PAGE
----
How to Brainstorm For Strong College Application Essay Topics

How to Brainstorm For Strong College Application Essay Topics
Choosing a topic for your application essay is like selecting an outfit to wear on a first date. The right clothing accentuates your best physical features and gives some insight into your personality. Similarly, the right topic for your application essay will highlight your best qualities and give the admissions officer reviewing your application some insight into your character.
Needless to say, it is important to choose a topic that suits you. Many schools will offer a free response question that will allow you to write about whatever you want. Others will give you a broad topic that still allows for a good deal of freedom. Even if you think you know what you want to write about, take some time to brainstorm potential topics before proceeding. Here are a few brainstorming techniques that have worked for my customers in the past.

Free Association Writing: This is a classic technique. The reason it's so popular is because it works. Tap into your unconscious mind by sitting down with a pen and paper and writing everything that pops into your head for the next 10 minutes. Don't worry about using complete sentences, correct spelling or correct punctuation. In fact, don't use punctuation at all if you don't want to. Just set the timer and don't stop writing until it beeps. If at any point you can't think of something to write, write about how you can't think of anything to write about. Something else will pop into your head soon. Remember, nothing is too ridiculous to write down. If you start filtering your thoughts, the free association writing exercise won't work.

When you're done, take a 10-minute break. Come back and read what you wrote. Are there certain ideas you keep coming back to? They must be important to you, perhaps important enough to write your essay about one of them. If you find an intriguing idea in your free writing text, but you're not sure about the topic yet, try doing it all over again. This time, begin by writing about the idea that stood out in your first exercise and see if the free write takes you in a direction that allows you to better flesh out your idea.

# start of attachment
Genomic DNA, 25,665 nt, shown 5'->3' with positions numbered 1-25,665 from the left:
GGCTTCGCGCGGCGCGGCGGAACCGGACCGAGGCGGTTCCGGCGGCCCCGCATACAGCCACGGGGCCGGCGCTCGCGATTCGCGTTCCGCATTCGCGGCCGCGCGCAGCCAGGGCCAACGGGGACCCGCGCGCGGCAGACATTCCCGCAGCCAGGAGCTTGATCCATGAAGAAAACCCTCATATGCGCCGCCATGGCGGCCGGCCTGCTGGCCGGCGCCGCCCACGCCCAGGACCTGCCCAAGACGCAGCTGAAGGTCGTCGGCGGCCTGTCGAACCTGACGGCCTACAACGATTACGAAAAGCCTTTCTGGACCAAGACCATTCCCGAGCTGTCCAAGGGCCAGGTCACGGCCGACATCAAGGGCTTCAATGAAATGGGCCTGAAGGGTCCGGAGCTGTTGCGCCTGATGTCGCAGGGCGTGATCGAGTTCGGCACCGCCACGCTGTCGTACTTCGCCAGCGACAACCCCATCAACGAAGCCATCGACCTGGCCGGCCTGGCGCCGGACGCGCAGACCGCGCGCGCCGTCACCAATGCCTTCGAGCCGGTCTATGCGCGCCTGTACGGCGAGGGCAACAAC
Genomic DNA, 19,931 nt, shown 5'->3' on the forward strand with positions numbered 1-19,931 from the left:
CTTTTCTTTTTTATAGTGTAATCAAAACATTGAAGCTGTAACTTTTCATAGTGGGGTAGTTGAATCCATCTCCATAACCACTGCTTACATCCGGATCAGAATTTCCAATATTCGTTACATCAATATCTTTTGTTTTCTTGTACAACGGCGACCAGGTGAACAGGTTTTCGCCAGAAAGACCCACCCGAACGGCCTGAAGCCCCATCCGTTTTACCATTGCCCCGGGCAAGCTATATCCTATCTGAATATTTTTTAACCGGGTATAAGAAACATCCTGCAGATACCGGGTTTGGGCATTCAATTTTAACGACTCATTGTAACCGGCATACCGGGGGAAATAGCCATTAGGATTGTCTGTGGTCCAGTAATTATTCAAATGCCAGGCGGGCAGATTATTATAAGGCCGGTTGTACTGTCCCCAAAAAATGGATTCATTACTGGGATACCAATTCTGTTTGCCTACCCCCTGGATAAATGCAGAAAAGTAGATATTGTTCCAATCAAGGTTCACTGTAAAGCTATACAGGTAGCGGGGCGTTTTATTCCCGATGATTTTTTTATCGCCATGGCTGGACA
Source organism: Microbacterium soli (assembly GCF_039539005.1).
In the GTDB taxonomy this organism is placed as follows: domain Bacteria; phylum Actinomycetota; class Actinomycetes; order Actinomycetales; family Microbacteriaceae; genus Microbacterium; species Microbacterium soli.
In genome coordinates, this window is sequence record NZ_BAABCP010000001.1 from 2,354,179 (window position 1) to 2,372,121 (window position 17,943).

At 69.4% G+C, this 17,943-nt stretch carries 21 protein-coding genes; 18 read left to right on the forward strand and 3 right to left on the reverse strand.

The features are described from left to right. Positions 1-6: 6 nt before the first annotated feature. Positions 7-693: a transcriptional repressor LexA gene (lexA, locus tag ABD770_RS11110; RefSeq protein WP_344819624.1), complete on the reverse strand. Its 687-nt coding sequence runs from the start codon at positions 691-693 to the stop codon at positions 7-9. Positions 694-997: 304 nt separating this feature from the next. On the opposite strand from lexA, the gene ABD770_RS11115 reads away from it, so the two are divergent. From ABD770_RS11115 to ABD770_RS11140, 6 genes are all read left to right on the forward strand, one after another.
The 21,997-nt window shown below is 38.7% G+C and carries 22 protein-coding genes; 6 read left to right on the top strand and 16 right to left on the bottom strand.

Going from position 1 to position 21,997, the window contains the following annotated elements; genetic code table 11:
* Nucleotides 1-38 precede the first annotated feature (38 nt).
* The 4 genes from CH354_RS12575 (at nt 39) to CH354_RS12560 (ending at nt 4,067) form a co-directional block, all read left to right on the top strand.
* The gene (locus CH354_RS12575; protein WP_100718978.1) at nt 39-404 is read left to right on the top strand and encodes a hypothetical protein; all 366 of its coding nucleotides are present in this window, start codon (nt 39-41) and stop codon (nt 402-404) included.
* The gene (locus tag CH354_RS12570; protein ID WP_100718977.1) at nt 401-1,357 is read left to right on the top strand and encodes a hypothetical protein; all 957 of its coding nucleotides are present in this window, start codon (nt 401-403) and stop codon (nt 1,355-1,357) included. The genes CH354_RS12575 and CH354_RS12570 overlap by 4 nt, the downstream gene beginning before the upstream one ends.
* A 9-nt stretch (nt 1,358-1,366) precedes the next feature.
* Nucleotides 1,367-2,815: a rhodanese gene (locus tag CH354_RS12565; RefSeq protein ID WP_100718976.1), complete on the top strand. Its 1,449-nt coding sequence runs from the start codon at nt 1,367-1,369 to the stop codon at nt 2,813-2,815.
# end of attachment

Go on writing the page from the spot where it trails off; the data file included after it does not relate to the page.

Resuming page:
If you are more comfortable typing, use a computer instead of pen and paper.

Listing: Pick a word, any word. Write it on the top of a sheet of paper and then make a list of ten ways that word relates to you and your life. For example, you could write "River" at the top and then write "1. The time Jimmy and flipped our boat while paddling the river at summer camp. 2. The drive over the bridge to get to my grandmother's house. 3. I'm concerned about the low river level and the quality of our reservoirs..." etc.

Make at least five lists. When you're done, take a short break. Then come back and look the lists over. You may be pleasantly surprised to find the topic of a dynamite essay waiting there for you.

Detail Mining: Visit a few different settings that are important in your life, such as your school, your bedroom, your church, your local park or your favorite restaurant. Look around, but observe the place in a way you never have before. Look for details. Pay attention to the things you've walked by thousands of times and never really noticed before. Write them down. You'll be surprised how many you find. Sometimes these details can turn into rich essay material.

Next, try observing the activity of the setting from somebody else's point of view. For example, if one of the places you choose is a park bench with a view of the pond near your home, how does the homeless man who sleeps there see it? How do the children sitting there after their little league practice see it? How do the details you observe differ from the details they observe? Changing the perspective from which you view your setting may help you change the perspective from which you view the task of writing your college application essay and it may help you come up with better ideas.

Taking a Walk: If the three techniques above fail, get outside and go for a walk. Go alone. You need to clear your head. Don't try to think of a topic; let your thoughts come naturally to you. What are some issues you care deeply about? What are your passions? If you're off on a long walk by yourself without a care in the world, the answers to these questions are likely to creep into your head naturally. Maybe the topic of your essay will too.

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